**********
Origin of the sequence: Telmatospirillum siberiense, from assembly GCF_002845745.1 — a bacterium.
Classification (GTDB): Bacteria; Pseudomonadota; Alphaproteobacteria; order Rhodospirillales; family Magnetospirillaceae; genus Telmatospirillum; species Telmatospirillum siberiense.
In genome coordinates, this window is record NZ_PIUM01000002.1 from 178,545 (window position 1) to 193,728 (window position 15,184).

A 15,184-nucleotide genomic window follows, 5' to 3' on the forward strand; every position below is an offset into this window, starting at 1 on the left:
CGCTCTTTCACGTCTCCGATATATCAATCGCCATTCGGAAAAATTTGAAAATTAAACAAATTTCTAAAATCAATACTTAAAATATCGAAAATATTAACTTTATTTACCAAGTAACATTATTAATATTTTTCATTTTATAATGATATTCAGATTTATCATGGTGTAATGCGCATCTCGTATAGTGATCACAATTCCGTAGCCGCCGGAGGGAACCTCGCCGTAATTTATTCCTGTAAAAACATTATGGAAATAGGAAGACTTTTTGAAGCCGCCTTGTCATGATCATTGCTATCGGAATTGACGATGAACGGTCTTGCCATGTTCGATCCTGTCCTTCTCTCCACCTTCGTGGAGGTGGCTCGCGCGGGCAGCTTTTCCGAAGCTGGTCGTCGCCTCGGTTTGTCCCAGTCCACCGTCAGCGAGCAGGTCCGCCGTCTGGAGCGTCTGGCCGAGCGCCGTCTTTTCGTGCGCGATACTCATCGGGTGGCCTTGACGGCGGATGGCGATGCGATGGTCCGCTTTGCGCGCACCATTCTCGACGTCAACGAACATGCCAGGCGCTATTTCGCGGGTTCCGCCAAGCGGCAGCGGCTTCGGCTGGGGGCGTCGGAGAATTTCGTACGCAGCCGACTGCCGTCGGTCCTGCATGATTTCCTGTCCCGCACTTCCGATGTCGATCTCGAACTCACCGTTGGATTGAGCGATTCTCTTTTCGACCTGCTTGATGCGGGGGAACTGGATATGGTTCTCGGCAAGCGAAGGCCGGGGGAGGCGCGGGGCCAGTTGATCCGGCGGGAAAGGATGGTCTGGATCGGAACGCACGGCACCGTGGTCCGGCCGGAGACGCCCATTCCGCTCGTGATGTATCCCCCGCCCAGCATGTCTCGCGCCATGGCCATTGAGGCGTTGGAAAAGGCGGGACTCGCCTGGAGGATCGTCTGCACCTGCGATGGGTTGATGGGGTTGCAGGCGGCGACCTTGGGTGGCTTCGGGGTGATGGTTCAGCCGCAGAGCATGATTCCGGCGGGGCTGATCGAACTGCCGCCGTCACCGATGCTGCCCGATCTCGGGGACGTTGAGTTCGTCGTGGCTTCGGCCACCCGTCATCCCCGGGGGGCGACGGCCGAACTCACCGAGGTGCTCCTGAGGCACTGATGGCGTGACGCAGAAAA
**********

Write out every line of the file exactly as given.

Origin of the sequence: Telmatospirillum siberiense, from assembly GCF_002845745.1 — a bacterium.
Classification (GTDB): Bacteria; Pseudomonadota; Alphaproteobacteria; order Rhodospirillales; family Magnetospirillaceae; genus Telmatospirillum; species Telmatospirillum siberiense.
In genome coordinates, this window is record NZ_PIUM01000002.1 from 178,545 (window position 1) to 193,728 (window position 15,184).

A 15,184-nucleotide genomic window follows, 5' to 3' on the forward strand; every position below is an offset into this window, starting at 1 on the left:
CGCTCTTTCACGTCTCCGATATATCAATCGCCATTCGGAAAAATTTGAAAATTAAACAAATTTCTAAAATCAATACTTAAAATATCGAAAATATTAACTTTATTTACCAAGTAACATTATTAATATTTTTCATTTTATAATGATATTCAGATTTATCATGGTGTAATGCGCATCTCGTATAGTGATCACAATTCCGTAGCCGCCGGAGGGAACCTCGCCGTAATTTATTCCTGTAAAAACATTATGGAAATAGGAAGACTTTTTGAAGCCGCCTTGTCATGATCATTGCTATCGGAATTGACGATGAACGGTCTTGCCATGTTCGATCCTGTCCTTCTCTCCACCTTCGTGGAGGTGGCTCGCGCGGGCAGCTTTTCCGAAGCTGGTCGTCGCCTCGGTTTGTCCCAGTCCACCGTCAGCGAGCAGGTCCGCCGTCTGGAGCGTCTGGCCGAGCGCCGTCTTTTCGTGCGCGATACTCATCGGGTGGCCTTGACGGCGGATGGCGATGCGATGGTCCGCTTTGCGCGCACCATTCTCGACGTCAACGAACATGCCAGGCGCTATTTCGCGGGTTCCGCCAAGCGGCAGCGGCTTCGGCTGGGGGCGTCGGAGAATTTCGTACGCAGCCGACTGCCGTCGGTCCTGCATGATTTCCTGTCCCGCACTTCCGATGTCGATCTCGAACTCACCGTTGGATTGAGCGATTCTCTTTTCGACCTGCTTGATGCGGGGGAACTGGATATGGTTCTCGGCAAGCGAAGGCCGGGGGAGGCGCGGGGCCAGTTGATCCGGCGGGAAAGGATGGTCTGGATCGGAACGCACGGCACCGTGGTCCGGCCGGAGACGCCCATTCCGCTCGTGATGTATCCCCCGCCCAGCATGTCTCGCGCCATGGCCATTGAGGCGTTGGAAAAGGCGGGACTCGCCTGGAGGATCGTCTGCACCTGCGATGGGTTGATGGGGTTGCAGGCGGCGACCTTGGGTGGCTTCGGGGTGATGGTTCAGCCGCAGAGCATGATTCCGGCGGGGCTGATCGAACTGCCGCCGTCACCGATGCTGCCCGATCTCGGGGACGTTGAGTTCGTCGTGGCTTCGGCCACCCGTCATCCCCGGGGGGCGACGGCCGAACTCACCGAGGTGCTCCTGAGGCACTGATGGCGTGACGCAGAAAA